​ In reference to the hypothetical, utilitarianism would state that the best action is one that maximizes utility. Utility is defined loosely, but for the sake of brevity we’ll assume it means the sum of all pleasure derived from an action less the suffering derived from some action. The end result of this equation could be called the sum result of the consequences of the action. In focusing on the consequences of collecting the data of their customers, company ABC would benefit, which would be a plus, and the customers would either benefit or suffer, based on their world view. If they didn’t know and would not have wanted to be tracked and now they are, the action hurt them. If they know and are fine with it or wouldn’t care if they were tracked or not, you could say it was a benefit as the ads and personalized content they see is more relevant. If you assume the rate of tracking approval follows the results found from Pew Research Center [5], about 90% of the US general public would disagree with the privacy controls of the company, and therefore their actions would cause them to suffer rather than benefit. Assuming the company has less employees and the money generated from tracking is less helpful to other companies and people down the money supply line than the companies customers, it would be net loss and therefore not ethical to track the customers in utilitarian ethics.

​ In the view of deontology, which is an obligation based philosophy, Company ABC tracking and selling their customer information might seem completely fine.Since they are operating within the law, the deontology might say that their only duty is to follow the law and generate profit in a capitalistic mixed economy. An argument could also be made, however, that a company as a duty to its customers and community that it operates in as well as the law. This idea has been debated for some time, initially sparked in 1946 when Congress allowed companies to write off 5% of their federal taxes to charitable donations [6].The debate is still ongoing in the US about what responsibility companies have outside of the law, and whether that responsibility should be implicit or explicit.As it isn’t decided in the US and by definition companies exist to make a profit, this article will assume that a company only has a responsibility to its shareholders, and any goodwill to society is merely a gesture of goodwill in which a company is hurting itself for the public good, which is not addressed in deontology. Therefore, in deontology it would be ethical for the company to track its customers as long as the company followed the law.

​ Next is the categorical imperative, the philosophy of Immanuel Kant. This one deserves an explanation unlike the others, which can be easily grasped reading the summary on a Wikipedia page. The categorical imperative is based out of deontology, where one should only act as if any action they partake in should become a universal action or law. This was made specifically to address utilitarianism, which is often highly subjective and judgements can’t easily be made from since only complete knowledge of the consequences of any certain action would have to be known in order to classify any action as moral or not. The categorical imperative was created in order to make ethical decisions, not to decide if a past action was ethical or not. This major difference changes the perspective of our hypothetical slightly. When applied to Company ABC, the company doesn’t know the outcome of its action. All it knows is customers give them information, of which most customers don’t know they are giving, and the companies sells this information for a profit. In the categorical imperative perspective, the company might need to be treated as a collection of individuals, since tracking and data collection doesn’t apply to a company a sit would individuals. In the modern world, people value privacy. Referencing the Pew study once again, 92% of people strongly value privacy. This means that it would be highly likely the employees at Company ABC would not want to be tracked and their information sold as much as their customers. Due to the public’s strong opinion about privacy, in the categorical imperative it would be very unethical for the company to track and sell their user’s data.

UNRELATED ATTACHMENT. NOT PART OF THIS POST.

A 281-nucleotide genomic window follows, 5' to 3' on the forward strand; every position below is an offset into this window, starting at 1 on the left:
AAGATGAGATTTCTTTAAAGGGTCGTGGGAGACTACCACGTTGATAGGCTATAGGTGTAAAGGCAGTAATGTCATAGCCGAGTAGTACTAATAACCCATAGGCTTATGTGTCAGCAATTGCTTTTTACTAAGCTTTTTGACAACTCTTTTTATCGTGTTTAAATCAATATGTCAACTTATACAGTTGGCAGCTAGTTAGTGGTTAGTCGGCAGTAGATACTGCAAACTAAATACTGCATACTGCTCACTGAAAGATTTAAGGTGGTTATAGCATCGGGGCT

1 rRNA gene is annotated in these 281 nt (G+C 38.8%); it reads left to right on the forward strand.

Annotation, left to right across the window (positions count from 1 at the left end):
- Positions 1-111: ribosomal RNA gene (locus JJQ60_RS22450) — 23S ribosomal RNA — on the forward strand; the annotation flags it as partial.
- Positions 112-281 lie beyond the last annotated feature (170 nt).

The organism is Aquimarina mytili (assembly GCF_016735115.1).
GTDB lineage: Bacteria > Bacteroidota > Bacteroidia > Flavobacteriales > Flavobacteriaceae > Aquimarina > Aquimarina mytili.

​ I’ve included nihilism because I think the ethical dilemma could be better addressed taking it into account. Being an existential nihilist, in thinking about humanity and any single human being insignificant helps in seeing the big picture of the hypothetical. If nothing matters, and morals are an arbitrary and artificial framework people made to survive, what the company does with its customers data doesn’t matter. In this sense, it would make the most logical sense for it to do, as it increases profits, which is why companies exist. As existential nihilism is about the insignificance of everything, it stands to reason that the only moral framework is one which is helpful to oneself. This could be considered the philosophy of Viktor Frankl in a way. In his book Man’s Search for Meaning, he continually pointed out that meaning in life is what one makes of it. In Frankl’s own words, “Ultimately, man should not ask what the meaning of his life is, but rather must recognize that it is he who is asked. In a word, each man is questioned by life; and he can only answer to life by answering for his own life; to life he can only respond by being responsible.”[7] In this respect, if the meaning of the company is to generate profit, the logical conclusion of that aim is to sell customer information, while being within the legal bounds as to minimize monetary risk to the company.